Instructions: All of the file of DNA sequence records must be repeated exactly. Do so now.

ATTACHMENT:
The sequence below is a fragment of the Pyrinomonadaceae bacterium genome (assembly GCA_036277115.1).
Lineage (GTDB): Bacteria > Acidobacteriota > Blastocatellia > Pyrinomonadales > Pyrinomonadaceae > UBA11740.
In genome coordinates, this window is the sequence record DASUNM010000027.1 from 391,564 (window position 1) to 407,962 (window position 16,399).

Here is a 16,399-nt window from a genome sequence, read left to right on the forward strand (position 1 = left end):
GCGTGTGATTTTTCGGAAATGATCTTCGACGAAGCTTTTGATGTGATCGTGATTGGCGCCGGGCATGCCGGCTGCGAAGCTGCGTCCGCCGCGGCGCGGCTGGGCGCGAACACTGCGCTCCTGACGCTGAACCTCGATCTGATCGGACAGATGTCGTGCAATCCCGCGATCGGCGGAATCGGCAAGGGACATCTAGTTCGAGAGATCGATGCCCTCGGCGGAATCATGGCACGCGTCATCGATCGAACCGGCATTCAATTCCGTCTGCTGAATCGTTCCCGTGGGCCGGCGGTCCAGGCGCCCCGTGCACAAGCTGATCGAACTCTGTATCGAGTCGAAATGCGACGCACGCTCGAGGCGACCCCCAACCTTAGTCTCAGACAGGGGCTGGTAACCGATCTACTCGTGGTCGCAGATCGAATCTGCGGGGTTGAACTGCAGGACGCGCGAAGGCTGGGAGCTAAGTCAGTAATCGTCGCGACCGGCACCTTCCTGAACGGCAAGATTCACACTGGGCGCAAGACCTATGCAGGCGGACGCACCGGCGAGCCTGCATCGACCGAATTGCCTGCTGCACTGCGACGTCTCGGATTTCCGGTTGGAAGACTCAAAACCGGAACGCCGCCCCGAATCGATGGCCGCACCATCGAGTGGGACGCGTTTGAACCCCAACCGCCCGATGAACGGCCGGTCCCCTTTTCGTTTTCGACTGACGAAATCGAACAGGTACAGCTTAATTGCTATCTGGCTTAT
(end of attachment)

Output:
The sequence below is a fragment of the Pyrinomonadaceae bacterium genome (assembly GCA_036277115.1).
Lineage (GTDB): Bacteria > Acidobacteriota > Blastocatellia > Pyrinomonadales > Pyrinomonadaceae > UBA11740.
In genome coordinates, this window is the sequence record DASUNM010000027.1 from 391,564 (window position 1) to 407,962 (window position 16,399).

Here is a 16,399-nt window from a genome sequence, read left to right on the forward strand (position 1 = left end):
GCGTGTGATTTTTCGGAAATGATCTTCGACGAAGCTTTTGATGTGATCGTGATTGGCGCCGGGCATGCCGGCTGCGAAGCTGCGTCCGCCGCGGCGCGGCTGGGCGCGAACACTGCGCTCCTGACGCTGAACCTCGATCTGATCGGACAGATGTCGTGCAATCCCGCGATCGGCGGAATCGGCAAGGGACATCTAGTTCGAGAGATCGATGCCCTCGGCGGAATCATGGCACGCGTCATCGATCGAACCGGCATTCAATTCCGTCTGCTGAATCGTTCCCGTGGGCCGGCGGTCCAGGCGCCCCGTGCACAAGCTGATCGAACTCTGTATCGAGTCGAAATGCGACGCACGCTCGAGGCGACCCCCAACCTTAGTCTCAGACAGGGGCTGGTAACCGATCTACTCGTGGTCGCAGATCGAATCTGCGGGGTTGAACTGCAGGACGCGCGAAGGCTGGGAGCTAAGTCAGTAATCGTCGCGACCGGCACCTTCCTGAACGGCAAGATTCACACTGGGCGCAAGACCTATGCAGGCGGACGCACCGGCGAGCCTGCATCGACCGAATTGCCTGCTGCACTGCGACGTCTCGGATTTCCGGTTGGAAGACTCAAAACCGGAACGCCGCCCCGAATCGATGGCCGCACCATCGAGTGGGACGCGTTTGAACCCCAACCGCCCGATGAACGGCCGGTCCCCTTTTCGTTTTCGACTGACGAAATCGAACAGGTACAGCTTAATTGCTATCTGGCTTAT